I no longer think that.
But for highly personal visions of the divine one returns to Blake.
Increasingly I feel Blake to be the strangest, most influential and most prescient artist. Although I don’t think that it was the case, I always sense that the work just rushed out of him, painting one might say in the Tongue of Pentecost. I don’t think that was true, that he was in fact quite a deliberate artist, but it is a tender image of the man.
Of Blake’s perennial influence, one cannot neglect Cecil Collins, and although from what I read he loathed to be compared to Blake, the influence of spirit is hard to overlook. Collins has become in his own right quite an influence to me. I feel a kinship to the work and to the man, I especially like this quote where he speaks of the Fool. It reverberates with a sense of rightness :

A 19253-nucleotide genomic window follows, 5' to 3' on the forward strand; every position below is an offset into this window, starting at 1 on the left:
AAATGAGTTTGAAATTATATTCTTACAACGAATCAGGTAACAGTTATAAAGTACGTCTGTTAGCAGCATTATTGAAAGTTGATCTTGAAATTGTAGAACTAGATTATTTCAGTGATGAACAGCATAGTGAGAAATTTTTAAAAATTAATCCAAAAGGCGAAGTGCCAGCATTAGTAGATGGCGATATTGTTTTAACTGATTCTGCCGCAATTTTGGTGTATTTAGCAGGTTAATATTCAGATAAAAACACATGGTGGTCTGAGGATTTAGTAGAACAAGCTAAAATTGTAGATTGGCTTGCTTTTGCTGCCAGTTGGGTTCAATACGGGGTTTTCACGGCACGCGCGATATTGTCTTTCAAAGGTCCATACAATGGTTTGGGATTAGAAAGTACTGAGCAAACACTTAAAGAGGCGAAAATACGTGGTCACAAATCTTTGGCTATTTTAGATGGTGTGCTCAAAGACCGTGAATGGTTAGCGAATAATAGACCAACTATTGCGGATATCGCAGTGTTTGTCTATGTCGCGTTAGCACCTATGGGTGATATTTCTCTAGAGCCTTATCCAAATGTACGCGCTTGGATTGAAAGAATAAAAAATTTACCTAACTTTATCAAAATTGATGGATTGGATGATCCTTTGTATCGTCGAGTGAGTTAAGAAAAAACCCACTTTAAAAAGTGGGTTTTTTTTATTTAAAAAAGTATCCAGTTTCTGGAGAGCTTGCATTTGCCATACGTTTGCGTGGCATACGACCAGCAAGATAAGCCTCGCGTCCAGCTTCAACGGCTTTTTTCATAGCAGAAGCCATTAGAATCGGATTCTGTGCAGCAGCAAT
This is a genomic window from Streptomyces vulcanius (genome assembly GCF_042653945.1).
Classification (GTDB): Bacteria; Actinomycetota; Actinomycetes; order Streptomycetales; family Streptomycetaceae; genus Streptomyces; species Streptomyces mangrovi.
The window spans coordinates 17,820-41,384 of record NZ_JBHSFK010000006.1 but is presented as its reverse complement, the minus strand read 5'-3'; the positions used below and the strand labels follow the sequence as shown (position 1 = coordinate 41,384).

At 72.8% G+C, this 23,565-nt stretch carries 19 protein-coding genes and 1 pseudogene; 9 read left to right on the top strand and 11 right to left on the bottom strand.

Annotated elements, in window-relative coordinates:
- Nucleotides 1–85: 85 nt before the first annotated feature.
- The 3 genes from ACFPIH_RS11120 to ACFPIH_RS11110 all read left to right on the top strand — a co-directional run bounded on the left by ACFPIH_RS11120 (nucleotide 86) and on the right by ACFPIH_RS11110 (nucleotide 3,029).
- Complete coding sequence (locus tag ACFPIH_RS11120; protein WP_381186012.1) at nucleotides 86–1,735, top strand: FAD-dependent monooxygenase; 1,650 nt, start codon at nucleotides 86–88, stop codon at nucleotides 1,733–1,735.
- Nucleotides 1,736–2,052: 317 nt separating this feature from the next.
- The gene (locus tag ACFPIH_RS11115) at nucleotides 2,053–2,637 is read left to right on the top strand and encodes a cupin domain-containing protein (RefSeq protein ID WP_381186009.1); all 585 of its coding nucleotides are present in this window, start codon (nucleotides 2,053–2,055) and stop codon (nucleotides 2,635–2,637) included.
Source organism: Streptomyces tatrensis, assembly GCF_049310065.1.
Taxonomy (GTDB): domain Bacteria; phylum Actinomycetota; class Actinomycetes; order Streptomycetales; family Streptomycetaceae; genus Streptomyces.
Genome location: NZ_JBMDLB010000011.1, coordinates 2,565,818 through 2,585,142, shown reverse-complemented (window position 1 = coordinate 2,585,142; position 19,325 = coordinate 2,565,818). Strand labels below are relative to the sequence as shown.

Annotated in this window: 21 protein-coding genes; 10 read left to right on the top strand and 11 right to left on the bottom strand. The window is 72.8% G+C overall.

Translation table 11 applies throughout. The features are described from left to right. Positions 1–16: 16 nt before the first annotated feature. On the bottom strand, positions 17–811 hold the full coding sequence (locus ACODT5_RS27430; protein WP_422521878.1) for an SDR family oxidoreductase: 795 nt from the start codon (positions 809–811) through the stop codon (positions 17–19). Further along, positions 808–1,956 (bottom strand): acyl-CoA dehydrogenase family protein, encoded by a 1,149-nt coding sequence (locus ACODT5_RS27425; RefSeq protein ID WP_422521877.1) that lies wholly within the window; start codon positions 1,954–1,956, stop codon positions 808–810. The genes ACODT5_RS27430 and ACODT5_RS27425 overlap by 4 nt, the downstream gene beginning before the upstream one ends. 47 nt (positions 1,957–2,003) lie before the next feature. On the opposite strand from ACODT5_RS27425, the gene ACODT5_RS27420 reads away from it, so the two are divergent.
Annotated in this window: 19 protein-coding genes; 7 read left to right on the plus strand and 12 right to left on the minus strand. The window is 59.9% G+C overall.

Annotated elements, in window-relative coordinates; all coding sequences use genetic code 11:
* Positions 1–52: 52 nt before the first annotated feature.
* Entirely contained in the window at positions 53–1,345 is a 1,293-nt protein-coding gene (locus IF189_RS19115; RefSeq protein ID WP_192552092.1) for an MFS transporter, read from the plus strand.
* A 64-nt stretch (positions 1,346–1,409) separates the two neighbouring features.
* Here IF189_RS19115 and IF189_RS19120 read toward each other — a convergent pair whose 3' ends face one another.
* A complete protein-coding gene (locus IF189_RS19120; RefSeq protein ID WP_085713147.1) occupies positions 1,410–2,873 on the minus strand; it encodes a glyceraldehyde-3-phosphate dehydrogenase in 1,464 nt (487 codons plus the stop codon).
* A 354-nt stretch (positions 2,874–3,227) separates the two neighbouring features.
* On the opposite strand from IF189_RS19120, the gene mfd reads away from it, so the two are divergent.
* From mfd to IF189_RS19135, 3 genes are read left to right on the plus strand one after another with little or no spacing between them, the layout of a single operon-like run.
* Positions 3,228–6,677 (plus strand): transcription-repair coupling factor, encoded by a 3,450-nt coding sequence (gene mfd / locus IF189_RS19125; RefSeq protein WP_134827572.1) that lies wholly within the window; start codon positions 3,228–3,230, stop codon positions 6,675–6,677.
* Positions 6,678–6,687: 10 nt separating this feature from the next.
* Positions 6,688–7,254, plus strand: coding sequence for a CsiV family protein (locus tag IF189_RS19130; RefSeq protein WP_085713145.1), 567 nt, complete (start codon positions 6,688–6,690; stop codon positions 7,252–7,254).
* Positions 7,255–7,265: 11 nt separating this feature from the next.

The saint, the artist, and the poet are all one in the Fool, in him they live, in him the poetic imagination of life lives.
Back to my own stabs at personal spirituality, I came upon this photo of early work, from the early 80’s , back in those halcyon summer days of my youth, spent on Deer Isle Maine painting very strange, frankly ugly paintings onto the most forlorn cast off furniture I could find, which in turn was peddled to upstanding Boston Brahmans summering in Blue Hill ( a very respectable gallery gave me several solo shows, nearly all sold out- I was astonished). I haven’t a clue as to where this peculiar table ended up, I imagine once the buyer came to their senses they tossed it to the curb. Happily I have this crappy snapshot which provided compositional inspiration to my Assumption drawing above.